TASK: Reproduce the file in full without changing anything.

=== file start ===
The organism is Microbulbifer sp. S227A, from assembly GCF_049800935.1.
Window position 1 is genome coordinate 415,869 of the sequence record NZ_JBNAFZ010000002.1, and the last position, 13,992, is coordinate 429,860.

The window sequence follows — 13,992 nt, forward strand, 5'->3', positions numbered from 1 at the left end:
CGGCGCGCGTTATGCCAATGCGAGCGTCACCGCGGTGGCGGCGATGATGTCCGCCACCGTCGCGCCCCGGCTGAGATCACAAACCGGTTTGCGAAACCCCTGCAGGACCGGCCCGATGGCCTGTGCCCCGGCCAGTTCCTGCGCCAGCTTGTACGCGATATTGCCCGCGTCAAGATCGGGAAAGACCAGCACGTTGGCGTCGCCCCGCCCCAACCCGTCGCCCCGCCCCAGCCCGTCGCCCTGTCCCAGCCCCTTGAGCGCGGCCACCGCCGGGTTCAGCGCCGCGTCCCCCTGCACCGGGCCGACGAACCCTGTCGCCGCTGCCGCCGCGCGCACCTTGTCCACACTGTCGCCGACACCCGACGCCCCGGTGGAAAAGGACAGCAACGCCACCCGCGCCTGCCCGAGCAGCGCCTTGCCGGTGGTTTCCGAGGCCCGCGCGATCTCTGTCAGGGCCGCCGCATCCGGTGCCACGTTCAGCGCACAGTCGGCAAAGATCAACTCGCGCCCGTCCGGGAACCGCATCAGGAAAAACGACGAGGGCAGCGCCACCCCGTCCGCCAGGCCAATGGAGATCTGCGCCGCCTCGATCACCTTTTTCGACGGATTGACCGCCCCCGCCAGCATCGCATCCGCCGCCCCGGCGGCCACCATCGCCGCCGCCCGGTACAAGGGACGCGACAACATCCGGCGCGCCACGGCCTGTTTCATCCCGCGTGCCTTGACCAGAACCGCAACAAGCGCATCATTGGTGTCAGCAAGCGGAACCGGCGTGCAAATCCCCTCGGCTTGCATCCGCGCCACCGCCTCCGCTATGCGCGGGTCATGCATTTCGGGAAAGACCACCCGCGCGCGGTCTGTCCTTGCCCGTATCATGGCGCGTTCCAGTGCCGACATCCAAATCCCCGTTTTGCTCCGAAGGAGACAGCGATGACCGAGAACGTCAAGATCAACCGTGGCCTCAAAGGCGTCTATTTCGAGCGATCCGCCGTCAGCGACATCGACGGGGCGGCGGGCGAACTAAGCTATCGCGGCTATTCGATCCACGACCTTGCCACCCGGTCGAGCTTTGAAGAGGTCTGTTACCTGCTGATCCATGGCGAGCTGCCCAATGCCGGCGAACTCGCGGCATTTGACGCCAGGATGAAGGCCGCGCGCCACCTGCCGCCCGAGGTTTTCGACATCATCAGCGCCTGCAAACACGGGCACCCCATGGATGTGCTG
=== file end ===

The organism is Microbulbifer sp. S227A, from assembly GCF_049800935.1.
Window position 1 is genome coordinate 415,869 of the sequence record NZ_JBNAFZ010000002.1, and the last position, 13,992, is coordinate 429,860.

The window sequence follows — 13,992 nt, forward strand, 5'->3', positions numbered from 1 at the left end:
CGGCGCGCGTTATGCCAATGCGAGCGTCACCGCGGTGGCGGCGATGATGTCCGCCACCGTCGCGCCCCGGCTGAGATCACAAACCGGTTTGCGAAACCCCTGCAGGACCGGCCCGATGGCCTGTGCCCCGGCCAGTTCCTGCGCCAGCTTGTACGCGATATTGCCCGCGTCAAGATCGGGAAAGACCAGCACGTTGGCGTCGCCCCGCCCCAACCCGTCGCCCCGCCCCAGCCCGTCGCCCTGTCCCAGCCCCTTGAGCGCGGCCACCGCCGGGTTCAGCGCCGCGTCCCCCTGCACCGGGCCGACGAACCCTGTCGCCGCTGCCGCCGCGCGCACCTTGTCCACACTGTCGCCGACACCCGACGCCCCGGTGGAAAAGGACAGCAACGCCACCCGCGCCTGCCCGAGCAGCGCCTTGCCGGTGGTTTCCGAGGCCCGCGCGATCTCTGTCAGGGCCGCCGCATCCGGTGCCACGTTCAGCGCACAGTCGGCAAAGATCAACTCGCGCCCGTCCGGGAACCGCATCAGGAAAAACGACGAGGGCAGCGCCACCCCGTCCGCCAGGCCAATGGAGATCTGCGCCGCCTCGATCACCTTTTTCGACGGATTGACCGCCCCCGCCAGCATCGCATCCGCCGCCCCGGCGGCCACCATCGCCGCCGCCCGGTACAAGGGACGCGACAACATCCGGCGCGCCACGGCCTGTTTCATCCCGCGTGCCTTGACCAGAACCGCAACAAGCGCATCATTGGTGTCAGCAAGCGGAACCGGCGTGCAAATCCCCTCGGCTTGCATCCGCGCCACCGCCTCCGCTATGCGCGGGTCATGCATTTCGGGAAAGACCACCCGCGCGCGGTCTGTCCTTGCCCGTATCATGGCGCGTTCCAGTGCCGACATCCAAATCCCCGTTTTGCTCCGAAGGAGACAGCGATGACCGAGAACGTCAAGATCAACCGTGGCCTCAAAGGCGTCTATTTCGAGCGATCCGCCGTCAGCGACATCGACGGGGCGGCGGGCGAACTAAGCTATCGCGGCTATTCGATCCACGACCTTGCCACCCGGTCGAGCTTTGAAGAGGTCTGTTACCTGCTGATCCATGGCGAGCTGCCCAATGCCGGCGAACTCGCGGCATTTGACGCCAGGATGAAGGCCGCGCGCCACCTGCCGCCCGAGGTTTTCGACATCATCAGCGCCTGCAAACACGGGCACCCCATGGATGTGCTG